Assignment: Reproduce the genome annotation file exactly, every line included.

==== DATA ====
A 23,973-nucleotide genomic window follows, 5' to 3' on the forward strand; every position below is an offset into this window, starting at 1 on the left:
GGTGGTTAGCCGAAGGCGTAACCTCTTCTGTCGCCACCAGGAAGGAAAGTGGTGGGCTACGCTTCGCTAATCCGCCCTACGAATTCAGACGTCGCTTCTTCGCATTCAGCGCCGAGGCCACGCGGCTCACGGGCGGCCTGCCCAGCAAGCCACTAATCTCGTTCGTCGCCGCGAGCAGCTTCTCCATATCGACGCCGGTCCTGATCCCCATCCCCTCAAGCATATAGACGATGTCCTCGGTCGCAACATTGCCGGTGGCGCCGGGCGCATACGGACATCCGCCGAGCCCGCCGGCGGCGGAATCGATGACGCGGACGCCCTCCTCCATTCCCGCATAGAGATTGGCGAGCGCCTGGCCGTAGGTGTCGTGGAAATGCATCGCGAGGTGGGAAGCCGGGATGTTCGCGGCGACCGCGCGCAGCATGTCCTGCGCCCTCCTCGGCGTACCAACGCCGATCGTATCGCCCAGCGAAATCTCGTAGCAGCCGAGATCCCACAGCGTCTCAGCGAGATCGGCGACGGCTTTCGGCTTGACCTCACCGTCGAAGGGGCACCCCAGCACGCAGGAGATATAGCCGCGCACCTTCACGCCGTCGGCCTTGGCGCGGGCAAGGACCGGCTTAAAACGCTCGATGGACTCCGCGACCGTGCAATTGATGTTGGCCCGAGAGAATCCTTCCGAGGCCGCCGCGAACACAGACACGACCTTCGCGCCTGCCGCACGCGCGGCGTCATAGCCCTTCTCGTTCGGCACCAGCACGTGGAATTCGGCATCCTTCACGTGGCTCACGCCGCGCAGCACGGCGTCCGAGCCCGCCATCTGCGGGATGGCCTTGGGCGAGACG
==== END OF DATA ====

A 23,973-nucleotide genomic window follows, 5' to 3' on the forward strand; every position below is an offset into this window, starting at 1 on the left:
GGTGGTTAGCCGAAGGCGTAACCTCTTCTGTCGCCACCAGGAAGGAAAGTGGTGGGCTACGCTTCGCTAATCCGCCCTACGAATTCAGACGTCGCTTCTTCGCATTCAGCGCCGAGGCCACGCGGCTCACGGGCGGCCTGCCCAGCAAGCCACTAATCTCGTTCGTCGCCGCGAGCAGCTTCTCCATATCGACGCCGGTCCTGATCCCCATCCCCTCAAGCATATAGACGATGTCCTCGGTCGCAACATTGCCGGTGGCGCCGGGCGCATACGGACATCCGCCGAGCCCGCCGGCGGCGGAATCGATGACGCGGACGCCCTCCTCCATTCCCGCATAGAGATTGGCGAGCGCCTGGCCGTAGGTGTCGTGGAAATGCATCGCGAGGTGGGAAGCCGGGATGTTCGCGGCGACCGCGCGCAGCATGTCCTGCGCCCTCCTCGGCGTACCAACGCCGATCGTATCGCCCAGCGAAATCTCGTAGCAGCCGAGATCCCACAGCGTCTCAGCGAGATCGGCGACGGCTTTCGGCTTGACCTCACCGTCGAAGGGGCACCCCAGCACGCAGGAGATATAGCCGCGCACCTTCACGCCGTCGGCCTTGGCGCGGGCAAGGACCGGCTTAAAACGCTCGATGGACTCCGCGACCGTGCAATTGATGTTGGCCCGAGAGAATCCTTCCGAGGCCGCCGCGAACACAGACACGACCTTCGCGCCTGCCGCACGCGCGGCGTCATAGCCCTTCTCGTTCGGCACCAGCACGTGGAATTCGGCATCCTTCACGTGGCTCACGCCGCGCAGCACGGCGTCCGAGCCCGCCATCTGCGGGATGGCCTTGGGCGAGACG